Hello! Today’s post is about something that I’ve been thinking about for a while now. As a Middle Eastern reader and blogger, it’s something I feel is very important to talk about, and almost no one does. So here we are. I don’t know how long this is going to be, but I am feeling very rant-ish. In the book community, we often have discussions about representation and how we can do better by marginalized communities. There are movements dedicated to reading and writing better books for diverse, marginalized people. But there is one community that is almost always missing from these discussions – Middle Easterners.
We need better Middle Eastern representation in books.
No, I don’t mean better Muslim representation or better Middle Eastern diaspora representation – although that is very important too; what I mean is that that is a different discussion to this one. I don’t mean Middle Eastern characters in Western settings. What I mean is we need better representations of Middle Eastern characters with stories set in the Middle East.
Almost all the books I’ve read that have been set in the Middle East have in a way revolved around the wars. Allah knows I’ve been begging the universe for more books set in the modern Middle East that do not revolve around the seemingly infinite conflicts going on there. I love reading books that are set in a background or place that I am familiar with but unfortunately, there are not very many. Recently, there have been a few YA fantasy novels set in the ancient Middle East or a setting inspired by the ancient Middle East, and although I absolutely love them, I cannot help but wish for more. The Middle East is such a beautiful region, with beautiful cultures, languages, folklore, customs – beautiful everything. But I think people are too scared of this one. Almost every fictional book I’ve read set in the Middle East has either been about the wars and conflicts, or is set in an ancient Middle East (inspired) setting. There are very few books set in modern Middle Eastern countries that do not revolve around the wars, and I hope one day authors start writing books set there without the story revolving around them in some way. The Middle East is more than just a war zone.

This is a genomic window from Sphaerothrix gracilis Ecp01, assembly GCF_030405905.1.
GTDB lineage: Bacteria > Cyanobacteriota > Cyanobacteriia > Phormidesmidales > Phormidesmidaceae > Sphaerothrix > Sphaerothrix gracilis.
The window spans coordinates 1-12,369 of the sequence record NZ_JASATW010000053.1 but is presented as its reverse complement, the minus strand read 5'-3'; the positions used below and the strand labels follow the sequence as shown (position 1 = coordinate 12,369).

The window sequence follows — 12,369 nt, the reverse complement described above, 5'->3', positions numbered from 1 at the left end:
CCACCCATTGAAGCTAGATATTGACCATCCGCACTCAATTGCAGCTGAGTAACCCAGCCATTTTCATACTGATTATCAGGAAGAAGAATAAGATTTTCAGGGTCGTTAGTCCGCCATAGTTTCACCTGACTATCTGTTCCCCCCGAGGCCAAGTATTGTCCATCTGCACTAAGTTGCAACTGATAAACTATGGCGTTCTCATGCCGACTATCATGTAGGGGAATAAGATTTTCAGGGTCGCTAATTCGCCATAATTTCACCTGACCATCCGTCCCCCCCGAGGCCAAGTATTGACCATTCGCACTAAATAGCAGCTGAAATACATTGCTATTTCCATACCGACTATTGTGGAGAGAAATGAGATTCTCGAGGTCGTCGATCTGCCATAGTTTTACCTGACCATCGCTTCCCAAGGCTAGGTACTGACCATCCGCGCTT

We have become synonymous with war and suffering and tragedy, and it sucks that even in books – something that is used as a way to slip away from reality by so many readers – we cannot escape this. I am not saying that we should ignore the wars and conflicts in books, writing those stories is very important too – I’m currently working on a story set in Gaza about characters and their lives under occupation myself. But what I mean is that we shouldn’t have to centre all our stories around them – we shouldn’t think “war zone” every time we think of the Middle East. Yes, we should definitely address the politics and conflicts in the region, but they don’t have to be the driver of the story in all of our books. I guess what I’m trying to say with this discussion post is that these stories shouldn’t be the only stories we write about the Middle East. We need to write beyond the conflicts so that people around the world realize that we aren’t just victims of endless wars. We do things just like you. We laugh and smile and watch movies and dance and party and fuck and cry about school just like the rest of you. We need to write better books about the Middle East so that we finally being to humanize the region. We need to write better books about the Middle East so that people finally begin to humanize us.
Middle Easterners have been so dehumanized for so many years and this needs to change. Books have the power to change so many things and to start so much dialogue. We need to take advantage of this. People need to realize that we’re just as human as they are. As Middle Eastern diaspora, we owe it to our people back home to do better. We need to address the lack of good Middle Eastern representation in books, and the lack of dialogue about this within the book community. Ask yourselves: how many books have you read about the Middle East? How many of those books were set in an ancient Middle East setting? And if it was a modern setting, did the story revolve around the wars/conflicts in some way?
We need to normalize writing books in the Middle East. Give me a forbidden romance, an office love story, a Middle Eastern remake of Romeo and Juliet, a modern retelling of our many folktales, a story set in Damascus about a shopkeeper and his young grandkids’ adventures, or a young couple that sneaks around their village at night. Please, give me anything. We deserve happy stories too.